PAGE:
I have two Gaussian random variables $X$ and $Y$, each of which is an estimator of an underlying quantity. I need to measure whether $Y$ is estimating something different than $X$. So if the mean of $Y$ is very different to the mean of $X$, that is good. However, if the variance of $Y$ is also much higher than the variance of $X$ it might just be that $Y$ is a poor estimator and the different mean is not meaningful (if you'll excuse the pun).

So for a fixed $X$, I need a function of $Y$ that increases with $\left|\mu_Y-\mu_X\right|$ but that decreases with $\sigma_Y$ (and is zero if and only if $\sigma_Y = \sigma_X$ and $\mu_Y = \mu_X$). I don't really know whether to call this a measure, a divergence or something else, since it will be negative when $\mu_Y = \mu_X$ and $\sigma_Y > \sigma_X$.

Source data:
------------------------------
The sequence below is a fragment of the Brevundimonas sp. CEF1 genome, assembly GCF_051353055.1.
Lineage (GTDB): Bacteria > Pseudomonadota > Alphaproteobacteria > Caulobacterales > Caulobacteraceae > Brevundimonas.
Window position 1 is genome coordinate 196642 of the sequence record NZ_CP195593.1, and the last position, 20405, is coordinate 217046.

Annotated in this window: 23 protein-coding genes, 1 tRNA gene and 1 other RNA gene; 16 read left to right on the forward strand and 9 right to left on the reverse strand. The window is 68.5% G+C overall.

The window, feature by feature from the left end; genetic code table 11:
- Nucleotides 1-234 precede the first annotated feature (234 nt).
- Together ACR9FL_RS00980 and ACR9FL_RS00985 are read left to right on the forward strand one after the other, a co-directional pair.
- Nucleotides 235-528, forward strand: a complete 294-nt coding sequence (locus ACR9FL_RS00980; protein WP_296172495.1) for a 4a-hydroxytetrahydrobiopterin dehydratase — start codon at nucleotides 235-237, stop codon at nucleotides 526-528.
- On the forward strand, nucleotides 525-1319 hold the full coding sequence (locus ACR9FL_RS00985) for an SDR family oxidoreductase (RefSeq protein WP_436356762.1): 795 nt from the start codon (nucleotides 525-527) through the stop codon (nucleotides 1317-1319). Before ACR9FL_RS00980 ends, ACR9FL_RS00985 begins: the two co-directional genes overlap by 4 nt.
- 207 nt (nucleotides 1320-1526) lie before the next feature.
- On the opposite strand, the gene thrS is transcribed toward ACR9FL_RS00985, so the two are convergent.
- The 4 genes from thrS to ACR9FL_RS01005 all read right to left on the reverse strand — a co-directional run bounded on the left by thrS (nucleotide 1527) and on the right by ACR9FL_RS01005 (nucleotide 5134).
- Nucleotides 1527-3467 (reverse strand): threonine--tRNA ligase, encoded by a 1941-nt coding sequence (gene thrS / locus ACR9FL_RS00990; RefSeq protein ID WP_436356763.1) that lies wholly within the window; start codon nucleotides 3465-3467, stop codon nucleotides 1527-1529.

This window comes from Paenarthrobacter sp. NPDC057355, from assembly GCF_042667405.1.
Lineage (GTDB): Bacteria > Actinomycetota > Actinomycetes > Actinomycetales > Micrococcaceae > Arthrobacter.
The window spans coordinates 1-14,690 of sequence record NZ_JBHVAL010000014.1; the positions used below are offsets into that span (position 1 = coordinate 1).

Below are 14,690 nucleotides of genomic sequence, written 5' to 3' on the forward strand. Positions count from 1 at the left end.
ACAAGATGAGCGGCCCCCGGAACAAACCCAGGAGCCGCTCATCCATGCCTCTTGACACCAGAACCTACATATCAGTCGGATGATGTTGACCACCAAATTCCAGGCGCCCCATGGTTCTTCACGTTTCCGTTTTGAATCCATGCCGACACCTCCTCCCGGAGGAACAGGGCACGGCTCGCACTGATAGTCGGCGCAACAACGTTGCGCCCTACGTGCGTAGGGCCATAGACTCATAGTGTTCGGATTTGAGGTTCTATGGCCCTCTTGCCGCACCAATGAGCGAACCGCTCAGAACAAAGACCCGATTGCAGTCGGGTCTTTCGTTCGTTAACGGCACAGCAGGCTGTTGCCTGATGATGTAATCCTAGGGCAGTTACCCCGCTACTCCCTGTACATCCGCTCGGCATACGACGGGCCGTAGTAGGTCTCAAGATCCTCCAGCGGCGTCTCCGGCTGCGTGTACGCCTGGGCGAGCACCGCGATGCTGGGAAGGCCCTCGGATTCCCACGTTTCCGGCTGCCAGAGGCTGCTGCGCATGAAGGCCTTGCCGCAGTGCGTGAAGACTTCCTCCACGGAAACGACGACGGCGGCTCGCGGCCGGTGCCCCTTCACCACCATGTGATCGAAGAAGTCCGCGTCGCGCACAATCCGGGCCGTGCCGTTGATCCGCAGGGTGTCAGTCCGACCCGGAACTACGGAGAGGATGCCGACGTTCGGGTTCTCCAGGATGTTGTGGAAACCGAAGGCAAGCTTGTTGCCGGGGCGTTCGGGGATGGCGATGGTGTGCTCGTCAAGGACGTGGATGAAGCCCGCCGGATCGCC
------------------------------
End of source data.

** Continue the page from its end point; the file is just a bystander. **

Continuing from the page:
I thought that the Kullback-Leibler divergence might be the way to go but it responds the wrong way to changes in the variance of $Y$. Also, it can't be negative.

Clearly, something like $\left|\mu_Y-\mu_X\right| + \sigma_X - \sigma_Y$ has the above properties but I'm looking for something a little more grounded in information theory.

Ideally, this would generalize to distributions other than Gaussian.